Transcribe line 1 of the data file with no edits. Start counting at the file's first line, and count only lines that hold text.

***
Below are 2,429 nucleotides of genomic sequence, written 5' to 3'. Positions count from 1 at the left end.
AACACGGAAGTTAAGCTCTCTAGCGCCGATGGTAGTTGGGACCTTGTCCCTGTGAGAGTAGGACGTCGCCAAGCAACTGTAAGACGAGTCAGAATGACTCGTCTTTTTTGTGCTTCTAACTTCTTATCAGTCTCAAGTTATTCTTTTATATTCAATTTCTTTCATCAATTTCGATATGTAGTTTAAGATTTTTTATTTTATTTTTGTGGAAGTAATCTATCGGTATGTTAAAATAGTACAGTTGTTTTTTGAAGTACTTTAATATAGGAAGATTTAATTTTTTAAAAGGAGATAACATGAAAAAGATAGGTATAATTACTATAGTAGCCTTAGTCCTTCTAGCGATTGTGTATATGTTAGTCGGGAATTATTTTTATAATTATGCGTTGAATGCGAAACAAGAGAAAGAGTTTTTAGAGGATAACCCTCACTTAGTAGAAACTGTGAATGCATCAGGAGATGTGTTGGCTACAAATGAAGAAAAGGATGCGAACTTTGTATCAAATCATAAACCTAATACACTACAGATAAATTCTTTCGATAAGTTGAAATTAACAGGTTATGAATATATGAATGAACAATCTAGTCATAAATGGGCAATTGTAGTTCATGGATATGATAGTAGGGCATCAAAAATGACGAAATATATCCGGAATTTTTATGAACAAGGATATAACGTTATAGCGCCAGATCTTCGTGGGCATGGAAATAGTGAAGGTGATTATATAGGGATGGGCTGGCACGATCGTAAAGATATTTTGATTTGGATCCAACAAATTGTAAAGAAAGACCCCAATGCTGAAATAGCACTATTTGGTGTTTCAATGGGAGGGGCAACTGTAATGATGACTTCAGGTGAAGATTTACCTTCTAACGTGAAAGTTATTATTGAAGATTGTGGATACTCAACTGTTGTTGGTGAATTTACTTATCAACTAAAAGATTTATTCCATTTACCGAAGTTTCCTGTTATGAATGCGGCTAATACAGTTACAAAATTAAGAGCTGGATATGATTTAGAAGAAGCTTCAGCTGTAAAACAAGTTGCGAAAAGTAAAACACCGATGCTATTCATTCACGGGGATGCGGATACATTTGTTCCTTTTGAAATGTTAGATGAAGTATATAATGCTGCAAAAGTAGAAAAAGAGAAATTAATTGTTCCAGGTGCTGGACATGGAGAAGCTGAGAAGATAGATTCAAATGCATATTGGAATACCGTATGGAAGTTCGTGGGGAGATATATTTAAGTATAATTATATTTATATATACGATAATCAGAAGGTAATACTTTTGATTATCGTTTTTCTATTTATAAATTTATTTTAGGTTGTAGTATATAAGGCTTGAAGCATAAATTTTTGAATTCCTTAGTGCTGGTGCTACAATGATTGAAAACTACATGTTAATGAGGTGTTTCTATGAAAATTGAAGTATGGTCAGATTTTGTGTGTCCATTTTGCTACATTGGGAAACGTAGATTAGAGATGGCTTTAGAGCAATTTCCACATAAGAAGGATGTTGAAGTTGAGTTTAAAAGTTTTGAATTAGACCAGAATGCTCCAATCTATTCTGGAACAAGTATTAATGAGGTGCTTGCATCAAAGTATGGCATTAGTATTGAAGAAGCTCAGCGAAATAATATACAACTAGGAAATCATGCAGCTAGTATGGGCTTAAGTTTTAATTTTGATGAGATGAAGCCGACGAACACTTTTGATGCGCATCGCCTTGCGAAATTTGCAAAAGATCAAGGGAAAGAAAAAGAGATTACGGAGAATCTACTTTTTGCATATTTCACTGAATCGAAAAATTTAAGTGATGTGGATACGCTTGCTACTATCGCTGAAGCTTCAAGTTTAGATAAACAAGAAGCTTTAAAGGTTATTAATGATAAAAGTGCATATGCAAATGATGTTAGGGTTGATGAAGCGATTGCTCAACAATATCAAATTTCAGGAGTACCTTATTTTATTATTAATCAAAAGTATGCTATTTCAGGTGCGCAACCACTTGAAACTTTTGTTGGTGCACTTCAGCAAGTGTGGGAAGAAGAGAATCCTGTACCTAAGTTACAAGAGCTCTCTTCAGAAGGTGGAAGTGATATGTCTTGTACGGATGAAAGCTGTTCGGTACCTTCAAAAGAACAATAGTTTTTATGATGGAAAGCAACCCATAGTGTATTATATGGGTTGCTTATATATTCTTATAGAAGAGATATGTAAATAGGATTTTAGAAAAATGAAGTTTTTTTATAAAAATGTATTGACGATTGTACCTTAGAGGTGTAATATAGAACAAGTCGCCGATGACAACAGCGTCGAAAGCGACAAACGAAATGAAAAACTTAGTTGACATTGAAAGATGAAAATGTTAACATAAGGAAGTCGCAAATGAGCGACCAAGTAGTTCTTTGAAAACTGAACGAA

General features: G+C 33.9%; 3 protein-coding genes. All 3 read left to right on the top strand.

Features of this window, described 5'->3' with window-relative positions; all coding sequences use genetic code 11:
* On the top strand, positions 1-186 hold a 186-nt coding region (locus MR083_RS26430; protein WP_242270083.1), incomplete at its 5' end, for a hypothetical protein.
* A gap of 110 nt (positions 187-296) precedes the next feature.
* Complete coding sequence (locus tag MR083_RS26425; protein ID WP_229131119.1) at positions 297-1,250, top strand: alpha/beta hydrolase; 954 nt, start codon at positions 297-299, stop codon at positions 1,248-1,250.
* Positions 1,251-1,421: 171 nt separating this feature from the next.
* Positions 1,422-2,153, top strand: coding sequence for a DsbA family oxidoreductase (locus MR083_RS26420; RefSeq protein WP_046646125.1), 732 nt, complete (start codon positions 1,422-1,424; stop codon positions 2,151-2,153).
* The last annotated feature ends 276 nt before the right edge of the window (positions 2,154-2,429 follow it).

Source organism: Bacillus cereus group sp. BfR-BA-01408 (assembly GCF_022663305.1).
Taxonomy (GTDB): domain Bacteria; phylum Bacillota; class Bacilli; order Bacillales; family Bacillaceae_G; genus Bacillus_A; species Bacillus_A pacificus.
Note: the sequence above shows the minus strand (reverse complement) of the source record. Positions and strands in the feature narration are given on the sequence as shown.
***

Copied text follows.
Below are 2,429 nucleotides of genomic sequence, written 5' to 3'. Positions count from 1 at the left end.